SE: Describe your work and ministry for us.
JM: With the exception of about seven years spent as an interim rector and priest-in-charge, most of my life in the church, with one notable exception, has been spent as a weekend assistant and supply priest in the Diocese of Long Island. That exception has been a thirty-seven year ministry with the Cursillo movement, an evangelical program that seeks to bring individuals into fuller relationship with the risen and living Christ through a disciplined program of prayer, study, and action. I have spiritually directed at least thirty Cursillo weekends and what I learned from the CSL Foundation summer institutes has contributed in profound ways to my ministry on those weekends.
SE: How would you characterize the C.S. Lewis Foundation and its programs? What makes the Foundation different? Unique?
JM: When Lewis wrote that “reason is the natural organ of truth, but imagination is the organ of meaning,” he might very well have been prescient with regard to the CSL Foundation. Each day of the conferences has been its own “movable feast”: morning prayer in college chapels and choral Evensongs at Saint Mary the Virgin and Ely Cathedral, dance and drama performances, concerts given by the Oxford City Orchestra and the Institute Choir, English country dance and a one time spectacular banquet at Blenheim Palace, free time to explore pubs and bookstores, churches and colleges, walking tours and punting adventures—each day engaging the mind and stirring the imagination, each day a full course meal that not only satisfies but leaves you thirsting for what lies ahead.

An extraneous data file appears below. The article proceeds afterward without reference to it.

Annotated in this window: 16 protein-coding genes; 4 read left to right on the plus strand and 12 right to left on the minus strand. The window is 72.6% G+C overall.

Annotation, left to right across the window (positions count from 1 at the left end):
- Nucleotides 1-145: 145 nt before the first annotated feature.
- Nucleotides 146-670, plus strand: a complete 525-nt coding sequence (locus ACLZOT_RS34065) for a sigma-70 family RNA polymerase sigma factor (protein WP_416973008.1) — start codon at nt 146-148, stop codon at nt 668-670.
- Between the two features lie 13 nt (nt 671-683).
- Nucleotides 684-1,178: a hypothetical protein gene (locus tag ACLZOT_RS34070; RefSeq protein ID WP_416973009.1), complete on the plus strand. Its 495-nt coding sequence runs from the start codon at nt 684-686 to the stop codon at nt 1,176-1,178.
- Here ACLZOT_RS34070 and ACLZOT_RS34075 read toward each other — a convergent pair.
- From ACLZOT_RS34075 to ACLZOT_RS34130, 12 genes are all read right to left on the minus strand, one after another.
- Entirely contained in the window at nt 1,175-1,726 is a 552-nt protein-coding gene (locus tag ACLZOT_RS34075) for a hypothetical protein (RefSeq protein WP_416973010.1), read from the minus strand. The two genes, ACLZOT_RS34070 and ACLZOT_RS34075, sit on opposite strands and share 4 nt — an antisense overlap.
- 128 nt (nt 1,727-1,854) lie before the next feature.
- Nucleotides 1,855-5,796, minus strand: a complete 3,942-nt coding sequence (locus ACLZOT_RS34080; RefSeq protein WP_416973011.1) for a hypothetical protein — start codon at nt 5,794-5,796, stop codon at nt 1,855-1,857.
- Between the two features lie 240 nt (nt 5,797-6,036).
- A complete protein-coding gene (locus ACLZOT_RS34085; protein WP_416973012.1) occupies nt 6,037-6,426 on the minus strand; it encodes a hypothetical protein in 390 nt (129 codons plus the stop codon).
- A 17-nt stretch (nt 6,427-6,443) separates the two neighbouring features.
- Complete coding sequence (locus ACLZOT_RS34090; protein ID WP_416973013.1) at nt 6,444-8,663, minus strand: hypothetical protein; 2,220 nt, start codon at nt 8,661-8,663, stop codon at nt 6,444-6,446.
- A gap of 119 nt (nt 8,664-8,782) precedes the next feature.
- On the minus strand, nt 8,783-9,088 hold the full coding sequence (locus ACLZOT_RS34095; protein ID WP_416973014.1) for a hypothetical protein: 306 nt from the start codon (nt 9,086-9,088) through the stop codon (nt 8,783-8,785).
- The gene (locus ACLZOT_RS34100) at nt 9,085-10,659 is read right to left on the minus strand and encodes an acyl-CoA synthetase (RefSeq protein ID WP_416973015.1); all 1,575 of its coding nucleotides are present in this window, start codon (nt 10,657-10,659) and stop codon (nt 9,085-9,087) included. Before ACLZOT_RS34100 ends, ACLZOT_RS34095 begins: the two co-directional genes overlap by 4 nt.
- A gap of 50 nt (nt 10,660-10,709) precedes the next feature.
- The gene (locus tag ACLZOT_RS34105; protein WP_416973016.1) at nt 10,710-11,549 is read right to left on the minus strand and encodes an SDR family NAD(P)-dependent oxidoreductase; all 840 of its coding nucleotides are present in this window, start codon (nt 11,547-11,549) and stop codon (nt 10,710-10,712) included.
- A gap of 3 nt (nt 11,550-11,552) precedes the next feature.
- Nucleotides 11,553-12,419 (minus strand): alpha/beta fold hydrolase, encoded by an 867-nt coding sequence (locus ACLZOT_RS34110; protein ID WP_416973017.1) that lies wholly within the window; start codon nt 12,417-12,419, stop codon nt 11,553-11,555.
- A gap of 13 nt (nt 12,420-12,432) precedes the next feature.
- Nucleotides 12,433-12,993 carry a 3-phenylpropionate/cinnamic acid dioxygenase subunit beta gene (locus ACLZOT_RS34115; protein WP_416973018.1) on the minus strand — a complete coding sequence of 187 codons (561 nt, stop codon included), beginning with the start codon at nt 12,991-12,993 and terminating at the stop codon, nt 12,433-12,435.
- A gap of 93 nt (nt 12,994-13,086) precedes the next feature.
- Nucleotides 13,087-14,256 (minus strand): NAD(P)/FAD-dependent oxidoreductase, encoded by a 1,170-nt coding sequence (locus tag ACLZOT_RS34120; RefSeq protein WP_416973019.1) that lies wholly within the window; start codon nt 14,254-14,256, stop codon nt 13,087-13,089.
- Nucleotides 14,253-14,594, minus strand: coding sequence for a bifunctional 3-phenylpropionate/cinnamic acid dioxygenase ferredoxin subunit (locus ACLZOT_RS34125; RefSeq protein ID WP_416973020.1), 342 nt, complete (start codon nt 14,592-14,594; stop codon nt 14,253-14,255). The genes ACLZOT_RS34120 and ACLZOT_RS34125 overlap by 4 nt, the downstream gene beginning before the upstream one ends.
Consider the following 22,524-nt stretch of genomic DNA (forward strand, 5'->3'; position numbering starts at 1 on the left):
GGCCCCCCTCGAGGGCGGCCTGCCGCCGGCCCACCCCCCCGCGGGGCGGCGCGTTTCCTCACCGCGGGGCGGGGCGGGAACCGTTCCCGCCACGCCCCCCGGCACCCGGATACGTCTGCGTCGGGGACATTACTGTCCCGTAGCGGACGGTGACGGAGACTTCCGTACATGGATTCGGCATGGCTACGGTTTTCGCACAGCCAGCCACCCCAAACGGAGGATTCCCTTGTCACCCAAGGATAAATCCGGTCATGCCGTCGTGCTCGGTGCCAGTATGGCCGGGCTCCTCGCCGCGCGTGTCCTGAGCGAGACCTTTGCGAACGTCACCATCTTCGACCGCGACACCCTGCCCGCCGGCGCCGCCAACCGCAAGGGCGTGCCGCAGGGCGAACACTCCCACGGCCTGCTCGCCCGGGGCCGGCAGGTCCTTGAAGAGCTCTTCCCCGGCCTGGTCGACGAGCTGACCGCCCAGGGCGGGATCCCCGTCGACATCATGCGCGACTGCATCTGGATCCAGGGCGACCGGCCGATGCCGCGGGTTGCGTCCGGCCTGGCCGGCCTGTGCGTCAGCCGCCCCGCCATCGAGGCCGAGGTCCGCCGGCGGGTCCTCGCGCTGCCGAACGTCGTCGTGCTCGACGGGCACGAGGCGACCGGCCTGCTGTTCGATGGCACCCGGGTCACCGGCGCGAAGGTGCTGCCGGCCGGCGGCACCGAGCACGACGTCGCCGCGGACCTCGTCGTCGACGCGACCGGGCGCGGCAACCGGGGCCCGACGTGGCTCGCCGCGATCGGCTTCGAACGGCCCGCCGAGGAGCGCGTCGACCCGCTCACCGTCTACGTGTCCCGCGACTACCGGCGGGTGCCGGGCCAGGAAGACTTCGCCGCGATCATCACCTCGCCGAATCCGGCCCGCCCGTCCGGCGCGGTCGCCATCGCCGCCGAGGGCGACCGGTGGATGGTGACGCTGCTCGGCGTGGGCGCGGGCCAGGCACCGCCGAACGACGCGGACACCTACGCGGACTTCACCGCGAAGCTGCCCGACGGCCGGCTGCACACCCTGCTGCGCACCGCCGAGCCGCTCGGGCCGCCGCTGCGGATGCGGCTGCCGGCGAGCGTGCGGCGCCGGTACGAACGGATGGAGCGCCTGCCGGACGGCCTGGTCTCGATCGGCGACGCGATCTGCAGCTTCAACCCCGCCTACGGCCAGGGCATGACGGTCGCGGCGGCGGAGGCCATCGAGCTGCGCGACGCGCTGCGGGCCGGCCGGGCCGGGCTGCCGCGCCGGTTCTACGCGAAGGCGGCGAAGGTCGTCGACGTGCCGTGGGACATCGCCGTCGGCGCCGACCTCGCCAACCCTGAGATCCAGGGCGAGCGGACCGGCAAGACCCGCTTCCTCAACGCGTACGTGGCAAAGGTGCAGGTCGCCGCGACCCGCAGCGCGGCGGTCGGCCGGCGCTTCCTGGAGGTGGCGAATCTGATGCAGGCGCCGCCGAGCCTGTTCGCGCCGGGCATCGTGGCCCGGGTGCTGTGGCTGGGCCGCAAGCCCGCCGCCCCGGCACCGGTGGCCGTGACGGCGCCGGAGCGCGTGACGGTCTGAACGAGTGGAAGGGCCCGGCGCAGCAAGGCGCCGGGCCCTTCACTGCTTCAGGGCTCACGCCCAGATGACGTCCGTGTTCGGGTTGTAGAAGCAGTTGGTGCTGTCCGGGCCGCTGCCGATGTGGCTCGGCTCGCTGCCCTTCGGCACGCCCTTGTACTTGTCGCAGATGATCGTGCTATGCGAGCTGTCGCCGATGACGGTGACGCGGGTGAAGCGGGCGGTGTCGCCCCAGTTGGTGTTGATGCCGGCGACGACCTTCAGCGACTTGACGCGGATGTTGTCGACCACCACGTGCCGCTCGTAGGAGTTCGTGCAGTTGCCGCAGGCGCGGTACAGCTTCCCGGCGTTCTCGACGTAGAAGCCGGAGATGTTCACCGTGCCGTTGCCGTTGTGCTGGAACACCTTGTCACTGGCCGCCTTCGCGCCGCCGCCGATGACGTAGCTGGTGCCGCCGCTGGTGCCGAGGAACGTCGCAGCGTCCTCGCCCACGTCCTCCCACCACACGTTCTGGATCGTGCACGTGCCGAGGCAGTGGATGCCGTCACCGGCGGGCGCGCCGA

And if these offerings are not for a particular palate on any given day, there is always Shakespeare being performed in one of the colleges nearby or just free time for reading, for prayer, for a pint with friends old and new, and perhaps for a well-deserved nap. I think I can say without equivocation that the conference is for everyone.
I could not convince my wife to attend with me until 2008. She thought it was for intellectuals, that she would feel uncomfortable. Happily this was not to be the case and so she returned with me in 2011 and 2014, refreshed again and again, spiritual and intellectual batteries re-charged.
SE: Is there anything else you’d like to share?
JM: One final thought, a paean to all those who volunteer and work so tirelessly to enable the experience to unfold seemingly without a hiccup. Rare is the conference that I’ve attended that is orchestrated in such a capable and friendly manner, largely, I suspect, because all those involved have chosen to play their roles as written by the Playwright and performed to his honor and glory. If anyone who reads this would like to investigate further any of the conferences, I have published articles on all of them in the Bulletin of the New York C. S. Lewis Society.
SE: Thank you so much for sharing with our readers, Father John!
JM: Thanks for lending an ear. I’m looking forward to next summer!